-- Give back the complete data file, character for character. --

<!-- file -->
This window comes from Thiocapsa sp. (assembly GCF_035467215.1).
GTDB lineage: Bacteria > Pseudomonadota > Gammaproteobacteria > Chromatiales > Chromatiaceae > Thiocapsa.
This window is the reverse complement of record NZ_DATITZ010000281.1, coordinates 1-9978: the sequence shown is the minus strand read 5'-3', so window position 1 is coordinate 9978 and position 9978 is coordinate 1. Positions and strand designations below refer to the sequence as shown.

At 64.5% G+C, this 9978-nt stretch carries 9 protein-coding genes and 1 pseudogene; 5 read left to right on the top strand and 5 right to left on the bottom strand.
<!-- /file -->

This window comes from Thiocapsa sp. (assembly GCF_035467215.1).
GTDB lineage: Bacteria > Pseudomonadota > Gammaproteobacteria > Chromatiales > Chromatiaceae > Thiocapsa.
This window is the reverse complement of record NZ_DATITZ010000281.1, coordinates 1-9978: the sequence shown is the minus strand read 5'-3', so window position 1 is coordinate 9978 and position 9978 is coordinate 1. Positions and strand designations below refer to the sequence as shown.

At 64.5% G+C, this 9978-nt stretch carries 9 protein-coding genes and 1 pseudogene; 5 read left to right on the top strand and 5 right to left on the bottom strand.